Offal is, and was, ridiculously cheap, with the added benefit of being packed full of protein, vitamins and all round goodness. Low in fat too. So in Public Battles, Private Wars Mandy and her team serve them up frequently. Here’s a recipe for those of you who, unlike me, are not of a squeamish or vegetarian disposition.
Devilled Kidneys (feeds four)
You will need:
4 pigs’ kidneys
2 level tablespoons of flour
Salt and pepper
50g/2oz of butter
1 medium-sized chopped onion
300ml or ½ pint of water
2 teaspoons of Worcestershire sauce
2 level teaspoons made mustard
2 teaspoon of tomato puree
1 level tablespoon of finely chopped parsley
4 slices of hot buttered toast
Skin and core the kidneys
Cut them into ½ cm or ¼ inch thick slices
Toss in flour seasoned with the salt and pepper
Melt butter in a saucepan, add the onion and fry till pale gold
Add kidneys and any remaining flour. Cook slowly for another 5 minutes, turning frequently
Combine the water with the Worcestershire sauce, mustard, puree and parsley and then pour into the pan
Cook slowly, stirring, till the mixture comes to the boil and thickens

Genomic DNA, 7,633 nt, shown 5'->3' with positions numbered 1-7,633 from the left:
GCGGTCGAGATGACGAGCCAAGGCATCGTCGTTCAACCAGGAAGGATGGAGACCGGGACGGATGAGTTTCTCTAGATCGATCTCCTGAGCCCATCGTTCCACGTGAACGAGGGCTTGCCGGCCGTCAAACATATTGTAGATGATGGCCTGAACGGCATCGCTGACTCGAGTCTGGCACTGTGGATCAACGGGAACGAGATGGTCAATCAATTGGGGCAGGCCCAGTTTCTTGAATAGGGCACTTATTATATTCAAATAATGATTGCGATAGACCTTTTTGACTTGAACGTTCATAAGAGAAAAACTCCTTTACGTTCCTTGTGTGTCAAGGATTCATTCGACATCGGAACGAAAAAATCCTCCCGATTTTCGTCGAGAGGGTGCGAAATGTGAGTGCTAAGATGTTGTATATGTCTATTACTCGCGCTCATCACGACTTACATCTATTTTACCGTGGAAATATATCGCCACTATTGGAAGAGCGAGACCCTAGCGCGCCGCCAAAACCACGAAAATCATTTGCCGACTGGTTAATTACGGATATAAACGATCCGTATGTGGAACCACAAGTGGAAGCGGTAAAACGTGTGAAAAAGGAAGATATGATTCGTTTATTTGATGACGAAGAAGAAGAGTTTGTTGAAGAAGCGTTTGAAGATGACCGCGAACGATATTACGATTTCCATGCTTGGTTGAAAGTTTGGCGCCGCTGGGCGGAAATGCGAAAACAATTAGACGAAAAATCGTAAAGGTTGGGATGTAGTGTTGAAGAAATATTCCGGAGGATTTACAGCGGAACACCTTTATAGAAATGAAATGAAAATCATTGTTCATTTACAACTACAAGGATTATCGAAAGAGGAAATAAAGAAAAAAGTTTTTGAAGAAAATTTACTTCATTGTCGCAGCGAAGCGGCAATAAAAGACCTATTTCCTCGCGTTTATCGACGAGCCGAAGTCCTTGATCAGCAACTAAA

Lower the heat and cover the pan. Simmer for 15 minutes
Serve on toast.
Okay, so I was going to share a Victoria sponge recipe next, but I changed my mind. Another old-fashioned food staple mentioned in Public Battles, Private Wars are FLODDIES. I am utterly useless in the kitchen, so perhaps not the best benchmark, but I’d not even heard of these before I wrote the novel. Cheap, easy to prepare (yes, as part of my research I made them) and brilliant for using up left-overs. And boy, are they delicious.
A way to use up a small amount of cold, cooked meat. You can also use chicken and turkey.
1 large potato peeled
1 medium onion peeled
1 beaten egg
25g/1 oz self-raising flour
75g/3oz bacon, finely chopped
A pinch of mixed herbs (optional)
Salt and pepper
Oil for frying
- Grate potato and onion into a basin
- Mix in the egg
- Add flour, chopped bacon, herbs and seasoning and mix well
- Heat oil in a heavy-based frying pan
- Fry tablespoons of the mixture, turning until golden brown both sides.
There are a number of themes in Public Battles, Private Wars, one of which is food. Mandy Walker, my lead, likes to cook and she loves to bake cakes. As a cook-the-basics-when-I-have-to (i.e. for the kids) and a non-baker, I had to do some research. Given that the novel is set against the backdrop of the 1984/85 Miners’ Strike, I needed to look at old cook books and those with budget recipes, as well as swankier dishes. Luckily for me, I work part-time in a school and one of the more experienced teachers is a keen baker, and a jolly fine one too. She kindly leant me some of the cookery books she used as a young wife and mother in the late 70s and 80s. Thank you, Julia Cook – and yes, that is her real name. You couldn’t make it up.